Domestic abuse shouldn't be a 'marginal issue' for #GE2020, says charity
"Domestic violence and abuse is a crime."
Domestic abuse shouldn't be a "marginalised issue" for parties ahead of next month's General Election.
Women's Aid have urged domestic violence to become a headline issue in the election, stating that the problem still affects thousands of women and families around the country.
The charity are urging the public to make domestic abuse reform a priority on the doorstep in the weeks leading up to the election.
CEO Sarah Benson asked this week if people were "so blind or immune to the suffering behind closed doors?"
“Domestic violence and abuse is a crime," she said. "It can result in stress, short and long term trauma and physical injuries, an in extreme cases, death."
"It is an issue that affects hundreds of thousands of women and children across Ireland. However, it is not seen as a priority issue for the majority of candidates, political parties and media commentators during election time."
Benson added that domestic abuse remains to be a "serious public safety issue" with recent figures from An Garda Síochána suggesting that they receive upwards of 500 related calls per week.
“Much has been done in the last number of years to address violence against women," she said. "Such as the Domestic Violence Act 2018 and the ratification of the Istanbul treaty."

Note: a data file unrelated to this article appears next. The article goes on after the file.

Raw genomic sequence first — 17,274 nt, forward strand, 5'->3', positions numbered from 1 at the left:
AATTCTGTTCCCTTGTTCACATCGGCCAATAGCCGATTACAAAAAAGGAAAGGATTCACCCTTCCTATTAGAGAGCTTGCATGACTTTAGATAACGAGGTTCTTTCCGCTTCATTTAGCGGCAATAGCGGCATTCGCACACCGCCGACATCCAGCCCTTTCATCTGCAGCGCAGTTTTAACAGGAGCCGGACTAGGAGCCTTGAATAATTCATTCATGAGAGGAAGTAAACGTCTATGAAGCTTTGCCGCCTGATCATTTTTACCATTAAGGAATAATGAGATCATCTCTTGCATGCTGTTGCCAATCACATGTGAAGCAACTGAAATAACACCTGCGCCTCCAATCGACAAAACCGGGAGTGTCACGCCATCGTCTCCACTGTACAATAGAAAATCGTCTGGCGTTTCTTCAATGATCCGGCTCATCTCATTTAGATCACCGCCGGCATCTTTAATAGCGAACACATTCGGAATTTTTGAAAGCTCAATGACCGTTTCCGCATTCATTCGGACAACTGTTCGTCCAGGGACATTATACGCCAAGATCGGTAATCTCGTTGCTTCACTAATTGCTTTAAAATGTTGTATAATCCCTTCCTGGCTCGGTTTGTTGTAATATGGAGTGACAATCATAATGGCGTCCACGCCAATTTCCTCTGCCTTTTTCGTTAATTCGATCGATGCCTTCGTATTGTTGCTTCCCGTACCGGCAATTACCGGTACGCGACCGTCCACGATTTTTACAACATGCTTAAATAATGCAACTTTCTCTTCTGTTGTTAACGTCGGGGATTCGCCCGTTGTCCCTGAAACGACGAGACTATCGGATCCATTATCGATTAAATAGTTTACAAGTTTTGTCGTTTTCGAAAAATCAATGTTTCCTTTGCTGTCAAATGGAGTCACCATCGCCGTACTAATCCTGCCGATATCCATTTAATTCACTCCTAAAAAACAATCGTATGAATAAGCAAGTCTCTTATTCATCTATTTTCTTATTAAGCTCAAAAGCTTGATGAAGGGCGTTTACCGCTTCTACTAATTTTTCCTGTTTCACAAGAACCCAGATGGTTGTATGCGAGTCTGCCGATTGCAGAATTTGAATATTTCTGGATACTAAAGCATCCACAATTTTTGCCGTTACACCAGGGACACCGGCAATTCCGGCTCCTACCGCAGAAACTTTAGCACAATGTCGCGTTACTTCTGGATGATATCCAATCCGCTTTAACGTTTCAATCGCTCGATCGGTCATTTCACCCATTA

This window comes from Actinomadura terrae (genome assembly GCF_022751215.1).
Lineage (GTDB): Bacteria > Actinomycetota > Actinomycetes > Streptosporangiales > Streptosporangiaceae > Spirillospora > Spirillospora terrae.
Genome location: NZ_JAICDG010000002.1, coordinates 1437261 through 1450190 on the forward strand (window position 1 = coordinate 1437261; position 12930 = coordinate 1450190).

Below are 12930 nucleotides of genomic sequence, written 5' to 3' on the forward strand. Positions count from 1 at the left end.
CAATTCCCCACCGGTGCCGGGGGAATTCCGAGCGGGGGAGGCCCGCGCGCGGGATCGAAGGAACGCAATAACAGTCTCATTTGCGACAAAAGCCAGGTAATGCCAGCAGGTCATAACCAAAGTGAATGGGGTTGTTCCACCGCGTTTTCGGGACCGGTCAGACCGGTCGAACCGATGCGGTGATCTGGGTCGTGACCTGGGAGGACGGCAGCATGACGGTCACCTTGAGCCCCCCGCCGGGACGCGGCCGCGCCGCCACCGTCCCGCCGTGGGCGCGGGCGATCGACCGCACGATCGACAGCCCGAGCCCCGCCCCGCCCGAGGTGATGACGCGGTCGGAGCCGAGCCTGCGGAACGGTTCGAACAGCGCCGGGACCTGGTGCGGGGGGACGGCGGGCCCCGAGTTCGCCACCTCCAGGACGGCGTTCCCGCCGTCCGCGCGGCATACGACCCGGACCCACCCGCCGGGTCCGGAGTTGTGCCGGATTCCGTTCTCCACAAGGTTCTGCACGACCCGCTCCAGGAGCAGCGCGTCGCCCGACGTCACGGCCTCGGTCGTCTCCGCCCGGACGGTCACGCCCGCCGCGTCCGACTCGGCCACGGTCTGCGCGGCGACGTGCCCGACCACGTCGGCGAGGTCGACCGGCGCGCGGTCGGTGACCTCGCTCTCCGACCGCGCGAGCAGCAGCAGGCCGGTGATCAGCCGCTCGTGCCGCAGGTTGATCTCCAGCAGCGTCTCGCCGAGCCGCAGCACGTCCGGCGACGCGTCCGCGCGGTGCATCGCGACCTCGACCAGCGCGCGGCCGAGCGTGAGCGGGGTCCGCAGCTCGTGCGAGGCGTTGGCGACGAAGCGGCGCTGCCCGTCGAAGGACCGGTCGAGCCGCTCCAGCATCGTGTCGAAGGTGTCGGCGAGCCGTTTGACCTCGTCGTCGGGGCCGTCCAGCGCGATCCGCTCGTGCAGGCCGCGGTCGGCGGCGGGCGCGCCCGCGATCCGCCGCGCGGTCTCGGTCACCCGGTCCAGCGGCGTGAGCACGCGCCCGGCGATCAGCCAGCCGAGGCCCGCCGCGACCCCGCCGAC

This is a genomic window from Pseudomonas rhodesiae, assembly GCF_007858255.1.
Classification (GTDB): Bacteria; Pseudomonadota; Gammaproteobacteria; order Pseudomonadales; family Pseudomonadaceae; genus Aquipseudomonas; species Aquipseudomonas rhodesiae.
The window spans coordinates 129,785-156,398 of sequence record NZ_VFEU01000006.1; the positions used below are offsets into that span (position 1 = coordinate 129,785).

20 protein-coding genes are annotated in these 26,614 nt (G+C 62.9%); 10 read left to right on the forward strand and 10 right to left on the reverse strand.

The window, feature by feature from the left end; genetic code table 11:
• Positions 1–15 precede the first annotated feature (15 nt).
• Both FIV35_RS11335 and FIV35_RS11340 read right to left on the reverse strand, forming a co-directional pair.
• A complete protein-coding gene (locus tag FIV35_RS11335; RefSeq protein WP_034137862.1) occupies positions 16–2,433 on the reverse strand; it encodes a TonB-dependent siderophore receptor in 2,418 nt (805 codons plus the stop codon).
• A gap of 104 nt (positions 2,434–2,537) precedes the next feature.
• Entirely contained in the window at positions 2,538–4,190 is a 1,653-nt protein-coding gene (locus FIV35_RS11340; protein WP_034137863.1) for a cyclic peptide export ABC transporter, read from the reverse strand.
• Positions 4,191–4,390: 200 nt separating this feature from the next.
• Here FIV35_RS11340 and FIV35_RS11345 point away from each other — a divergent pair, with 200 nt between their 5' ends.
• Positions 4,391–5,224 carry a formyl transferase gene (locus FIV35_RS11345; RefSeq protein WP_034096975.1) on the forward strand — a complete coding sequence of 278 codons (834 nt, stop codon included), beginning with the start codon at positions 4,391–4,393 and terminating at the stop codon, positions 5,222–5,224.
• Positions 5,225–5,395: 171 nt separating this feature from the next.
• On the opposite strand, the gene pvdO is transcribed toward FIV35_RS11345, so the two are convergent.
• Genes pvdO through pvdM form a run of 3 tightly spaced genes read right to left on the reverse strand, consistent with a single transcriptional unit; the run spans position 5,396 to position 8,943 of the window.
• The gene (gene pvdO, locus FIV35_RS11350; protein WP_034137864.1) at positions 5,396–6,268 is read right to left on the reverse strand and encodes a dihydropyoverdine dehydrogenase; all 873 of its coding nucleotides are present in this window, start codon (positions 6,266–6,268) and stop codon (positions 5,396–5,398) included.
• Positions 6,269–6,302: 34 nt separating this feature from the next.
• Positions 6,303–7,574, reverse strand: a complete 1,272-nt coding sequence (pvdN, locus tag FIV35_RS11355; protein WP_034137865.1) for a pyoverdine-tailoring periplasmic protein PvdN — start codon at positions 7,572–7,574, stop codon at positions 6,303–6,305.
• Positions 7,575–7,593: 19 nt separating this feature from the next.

"However, more needs to be done to increase protection for women and children vulnerable to abuse."
Benson urged voters to question politicians on the doorstep about their plans to tackle Ireland's domestic abuse problem, by asking about issue such as funding, reform to the criminal justice system, and family law system resources.
"We need to see real proposals to improve supports for women and children," said Benson.
"We need a Government and elected representatives that will transform the system tasked with providing safety and protection for victims."
Women's Aid's manifesto summary can be found here.
You can find out what the parties have said about Ireland's domestic abuse issue ahead of next month's General Election here.